On Monday I went for my annual Birthday Massage. I was about a month late, but my schedule didn't allow for the massage any closer to the actual day. After every massage I think "I should do this more often -- at least twice a year" but never do.
On my way, I saw a typical tourist family consulting maps and trying to orient themselves. The parents were wearing matching "I [heart] New York" shirts. I thought of telling them "Thank you, but you know you don't have to wear those shirts. It's not like a law was passed." Although if Giuliani had remained mayor, I'm sure one would have been.
My massage was scheduled at a spa for men located in an old bank building. The decor is New York Chic: minimal furnishings, steel gray walls, catwalks leading to the different rooms, what I assume is good feng shui. An impressive place, the effect of which was undone by bright yellow water in the toilet I went to use. Apparently the massages are so good that you're too relaxed to flush when finished.
Wednesday, July 18, 2007
Sunday, July 08, 2007
Brecht: Collected Play Volume 2
Lead to this book because of my interest in Rise and Fall of the City of Mahagonny, I discovered it was actually my least favorite of Brecht’s plays, preferring A Man’s a Man and The Threepenny Opera. I’m rather bad at reading plays – even Shakespeare – never getting as much from the text as I do from an even halfway decent performance.
But some understanding of Mahagonny was needed as I was going to see an experimental film that used the entire opera, sung in German, as its soundtrack. The filmmaker Harry Smith was (wikipedia puts it best) “an American archivist, ethnomusicologist, student of anthropology, record collector, experimental filmmaker, artist, bohemian and Kabbalist.” As your grandmother might say, Harry was a “real character,” the kind that used to populate Greenwich Village and gentrification has dispersed to God-knows-where. Smith’s film of Mahagonny divided the screen into four equal quadrants, showing a variety of images in each quadrant. Often the same image would be shown in two quadrants though reversed in one, creating a mirror effect. The images were home movie quality, shots of New York as it was in the 1970’s and stop motion animation using whatever Harry happened to have in his apartment, mostly cigarettes and liquor bottles. I had seen the film several years ago and this time, read Brecht’s play beforehand, thinking that a familiarity with the opera would add to my understanding of the film.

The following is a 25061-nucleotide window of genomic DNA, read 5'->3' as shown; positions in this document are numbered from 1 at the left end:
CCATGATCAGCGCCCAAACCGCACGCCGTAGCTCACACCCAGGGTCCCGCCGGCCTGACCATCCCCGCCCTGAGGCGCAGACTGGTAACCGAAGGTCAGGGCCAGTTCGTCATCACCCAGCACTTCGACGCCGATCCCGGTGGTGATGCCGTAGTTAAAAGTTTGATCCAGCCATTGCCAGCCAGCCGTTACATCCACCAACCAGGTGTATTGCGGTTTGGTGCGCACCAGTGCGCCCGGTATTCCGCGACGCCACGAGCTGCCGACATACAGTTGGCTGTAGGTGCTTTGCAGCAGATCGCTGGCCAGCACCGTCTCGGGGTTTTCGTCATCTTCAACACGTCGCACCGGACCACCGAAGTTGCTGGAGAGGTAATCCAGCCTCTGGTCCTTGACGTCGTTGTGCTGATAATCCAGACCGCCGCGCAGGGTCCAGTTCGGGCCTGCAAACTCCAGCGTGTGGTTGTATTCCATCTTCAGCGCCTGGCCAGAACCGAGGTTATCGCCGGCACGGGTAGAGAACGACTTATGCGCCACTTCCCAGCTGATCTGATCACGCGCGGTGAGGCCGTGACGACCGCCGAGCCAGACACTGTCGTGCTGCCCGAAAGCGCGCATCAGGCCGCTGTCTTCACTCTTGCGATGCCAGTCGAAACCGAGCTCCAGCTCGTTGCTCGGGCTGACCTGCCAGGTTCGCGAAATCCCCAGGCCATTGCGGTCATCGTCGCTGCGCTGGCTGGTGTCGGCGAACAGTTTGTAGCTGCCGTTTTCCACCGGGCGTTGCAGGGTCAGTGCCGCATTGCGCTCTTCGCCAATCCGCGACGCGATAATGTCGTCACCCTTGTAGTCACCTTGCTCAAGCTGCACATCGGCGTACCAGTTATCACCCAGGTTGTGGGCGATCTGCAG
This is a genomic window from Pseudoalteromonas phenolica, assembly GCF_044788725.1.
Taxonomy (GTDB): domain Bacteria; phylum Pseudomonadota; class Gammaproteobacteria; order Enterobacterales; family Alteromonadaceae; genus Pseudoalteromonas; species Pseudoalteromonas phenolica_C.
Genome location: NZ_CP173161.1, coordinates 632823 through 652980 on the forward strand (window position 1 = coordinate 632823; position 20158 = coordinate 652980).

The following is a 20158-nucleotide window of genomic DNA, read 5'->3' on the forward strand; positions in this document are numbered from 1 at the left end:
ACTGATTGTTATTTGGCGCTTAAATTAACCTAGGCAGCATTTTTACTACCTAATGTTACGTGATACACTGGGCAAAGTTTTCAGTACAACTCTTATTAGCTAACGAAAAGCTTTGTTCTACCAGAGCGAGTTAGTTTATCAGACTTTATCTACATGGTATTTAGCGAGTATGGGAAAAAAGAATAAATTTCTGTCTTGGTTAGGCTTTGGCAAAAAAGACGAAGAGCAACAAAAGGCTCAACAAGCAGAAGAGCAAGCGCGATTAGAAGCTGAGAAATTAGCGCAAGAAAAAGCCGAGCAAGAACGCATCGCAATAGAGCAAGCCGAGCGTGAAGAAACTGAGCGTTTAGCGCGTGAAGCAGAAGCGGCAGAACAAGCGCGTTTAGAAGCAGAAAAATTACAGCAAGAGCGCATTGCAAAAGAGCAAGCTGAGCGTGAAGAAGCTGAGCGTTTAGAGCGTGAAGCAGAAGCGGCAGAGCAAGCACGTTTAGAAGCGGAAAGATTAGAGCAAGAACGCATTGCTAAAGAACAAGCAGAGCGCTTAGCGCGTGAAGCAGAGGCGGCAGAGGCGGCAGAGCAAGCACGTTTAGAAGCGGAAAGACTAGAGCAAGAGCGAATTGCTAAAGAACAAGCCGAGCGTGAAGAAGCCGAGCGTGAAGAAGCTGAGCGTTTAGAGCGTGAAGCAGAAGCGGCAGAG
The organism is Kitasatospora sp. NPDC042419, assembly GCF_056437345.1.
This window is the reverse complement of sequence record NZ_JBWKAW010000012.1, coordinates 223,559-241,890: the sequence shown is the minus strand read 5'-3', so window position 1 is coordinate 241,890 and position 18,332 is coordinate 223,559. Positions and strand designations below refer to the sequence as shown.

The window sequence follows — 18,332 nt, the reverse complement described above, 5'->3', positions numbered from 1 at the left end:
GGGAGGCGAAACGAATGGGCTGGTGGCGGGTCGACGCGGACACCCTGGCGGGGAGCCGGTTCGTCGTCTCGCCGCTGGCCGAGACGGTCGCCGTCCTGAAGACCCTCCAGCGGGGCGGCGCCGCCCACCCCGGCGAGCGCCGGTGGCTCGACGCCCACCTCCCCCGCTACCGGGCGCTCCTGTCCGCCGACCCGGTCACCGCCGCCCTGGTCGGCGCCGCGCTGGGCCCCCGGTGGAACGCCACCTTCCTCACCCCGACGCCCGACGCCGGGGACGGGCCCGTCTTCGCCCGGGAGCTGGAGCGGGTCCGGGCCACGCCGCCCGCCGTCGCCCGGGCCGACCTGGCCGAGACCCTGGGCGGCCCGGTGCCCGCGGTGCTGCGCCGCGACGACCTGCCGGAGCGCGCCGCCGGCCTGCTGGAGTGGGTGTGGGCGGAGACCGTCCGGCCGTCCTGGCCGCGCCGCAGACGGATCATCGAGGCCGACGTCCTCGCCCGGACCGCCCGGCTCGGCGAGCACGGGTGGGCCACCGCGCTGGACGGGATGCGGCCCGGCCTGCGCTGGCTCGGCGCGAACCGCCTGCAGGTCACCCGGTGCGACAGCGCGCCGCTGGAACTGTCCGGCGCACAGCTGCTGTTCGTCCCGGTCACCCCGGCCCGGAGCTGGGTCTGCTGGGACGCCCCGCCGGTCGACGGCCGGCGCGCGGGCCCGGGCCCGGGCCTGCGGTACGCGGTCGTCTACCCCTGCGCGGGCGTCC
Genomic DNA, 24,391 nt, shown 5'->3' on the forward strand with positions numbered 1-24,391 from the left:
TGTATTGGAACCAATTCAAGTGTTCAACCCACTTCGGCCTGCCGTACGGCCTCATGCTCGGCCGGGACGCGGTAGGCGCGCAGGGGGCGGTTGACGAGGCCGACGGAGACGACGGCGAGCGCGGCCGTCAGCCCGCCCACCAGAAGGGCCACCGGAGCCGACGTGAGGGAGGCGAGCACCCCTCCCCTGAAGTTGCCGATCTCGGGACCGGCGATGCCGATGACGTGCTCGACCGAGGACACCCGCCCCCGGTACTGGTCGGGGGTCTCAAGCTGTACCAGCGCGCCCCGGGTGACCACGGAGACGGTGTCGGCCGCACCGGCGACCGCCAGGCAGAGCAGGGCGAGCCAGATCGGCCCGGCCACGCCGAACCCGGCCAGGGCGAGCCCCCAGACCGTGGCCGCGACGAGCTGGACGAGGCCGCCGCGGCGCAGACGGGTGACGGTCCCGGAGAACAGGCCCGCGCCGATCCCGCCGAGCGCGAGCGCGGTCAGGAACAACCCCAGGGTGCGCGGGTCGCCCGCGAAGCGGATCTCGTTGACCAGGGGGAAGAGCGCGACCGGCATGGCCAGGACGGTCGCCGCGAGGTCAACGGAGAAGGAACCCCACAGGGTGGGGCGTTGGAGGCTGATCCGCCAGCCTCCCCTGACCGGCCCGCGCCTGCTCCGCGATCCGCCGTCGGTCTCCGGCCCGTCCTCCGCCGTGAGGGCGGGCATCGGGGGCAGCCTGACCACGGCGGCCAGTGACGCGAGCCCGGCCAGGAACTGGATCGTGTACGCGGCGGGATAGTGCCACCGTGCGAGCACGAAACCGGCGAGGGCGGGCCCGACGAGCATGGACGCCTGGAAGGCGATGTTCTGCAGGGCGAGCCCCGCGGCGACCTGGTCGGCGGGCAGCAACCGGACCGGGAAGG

Sadly no. I realized fairly early on that there isn’t much correspondence between Brecht’s text and Smith’s film; or rather, that like much of Smith’s work, the connections and meaning are so esoteric and personal that viewers remain outside. Brecht’s play itself is said to be a satire of America, following the experiences of immigrants to a golden city who seek only to get rich, become vulgarians when they do and eventually succumb to the city’s violence and corrupt legal system. I can see why it would appeal to a bohemian like Smith; what I can’t see is what it has to do with his film. As nostalgic as I am for the New York of 30+ years ago, my second viewing was a restless experience.